Patient, family & Dr. Levy with giant check
Brain imaging before and after deferiprone therapy. Click to enlarge image.

The human body has a limited capacity to rid itself of blood products in the subarachnoid space, but in ultra-rare cases, chronic or intermittent bleeding over the years leads to overwhelming amounts of toxic iron molecules there.

The internal bleeding, or hemorrhaging, that results in Superficial Siderosis can be caused by tumors, vascular abnormalities, injuries and defects in the membranes surrounding the brain. Trauma is the most common cause, which often occurs decades before symptoms begin.

Long-term exposure to the iron deposits is toxic to the brain tissue underneath resulting in:

  • Sensorineural hearing loss: Hearing loss caused by damage to the inner ear or the nerve from the ear to the brain. This will affect some 95% of SS patients at some point in their lives.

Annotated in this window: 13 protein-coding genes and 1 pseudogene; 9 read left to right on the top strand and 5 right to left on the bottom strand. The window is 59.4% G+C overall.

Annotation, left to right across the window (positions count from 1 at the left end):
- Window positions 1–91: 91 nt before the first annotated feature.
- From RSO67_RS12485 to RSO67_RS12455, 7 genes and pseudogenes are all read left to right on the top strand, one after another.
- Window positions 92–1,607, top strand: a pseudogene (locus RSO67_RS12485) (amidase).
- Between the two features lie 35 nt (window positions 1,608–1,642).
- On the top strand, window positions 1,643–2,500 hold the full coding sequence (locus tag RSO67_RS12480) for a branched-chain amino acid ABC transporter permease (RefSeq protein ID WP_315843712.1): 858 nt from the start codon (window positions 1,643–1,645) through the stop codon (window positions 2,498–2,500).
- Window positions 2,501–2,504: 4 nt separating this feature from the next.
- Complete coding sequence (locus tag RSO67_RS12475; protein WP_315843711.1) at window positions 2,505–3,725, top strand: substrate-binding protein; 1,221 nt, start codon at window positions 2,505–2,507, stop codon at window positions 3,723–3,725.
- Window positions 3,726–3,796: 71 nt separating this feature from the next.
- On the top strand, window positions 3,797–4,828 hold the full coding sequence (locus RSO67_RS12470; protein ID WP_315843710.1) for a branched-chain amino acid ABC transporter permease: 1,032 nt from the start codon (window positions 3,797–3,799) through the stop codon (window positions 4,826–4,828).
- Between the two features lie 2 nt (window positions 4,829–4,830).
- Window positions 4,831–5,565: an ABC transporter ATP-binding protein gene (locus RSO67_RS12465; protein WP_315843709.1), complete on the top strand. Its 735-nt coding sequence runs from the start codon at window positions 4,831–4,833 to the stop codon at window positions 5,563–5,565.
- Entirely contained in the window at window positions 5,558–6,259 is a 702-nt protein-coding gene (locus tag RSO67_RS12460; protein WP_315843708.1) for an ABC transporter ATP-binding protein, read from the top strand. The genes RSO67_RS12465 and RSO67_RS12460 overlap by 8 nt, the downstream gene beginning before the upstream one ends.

• Ataxia: Impaired balance and coordination
  • Myelopathy: Severe compression of the spinal cord

The neural damage from Superficial Siderosis may be permanent, and disability will continue to progress even if an active bleed source is repaired.

Although easily identified by magnetic resonance imaging (MRI), Superficial Siderosis is often confused with other progressive neurological conditions such as Multiple Sclerosis, Parkinson’s, or Multiple Systems Atrophy. In 2014, there were only 100 known cases of Superficial Siderosis in the United States. With more precise MRI testing and the standardized diagnostic protocol, that number will rise both here and abroad.

There is currently no cure for Superficial Siderosis. The only medications currently available to treat SS are oral chelation drugs, which can cross the blood-brain barrier. The best known of these medications is deferiprone (Ferriprox). Oral chelation therapy carries risks and may not be advisable for all patients. We have been testing the efficacy of deferiprone, as well as developing new MRI techniques that can assess changes in iron content in the brain.

For further information, please contact our clinic or the Superficial Siderosis Research Alliance.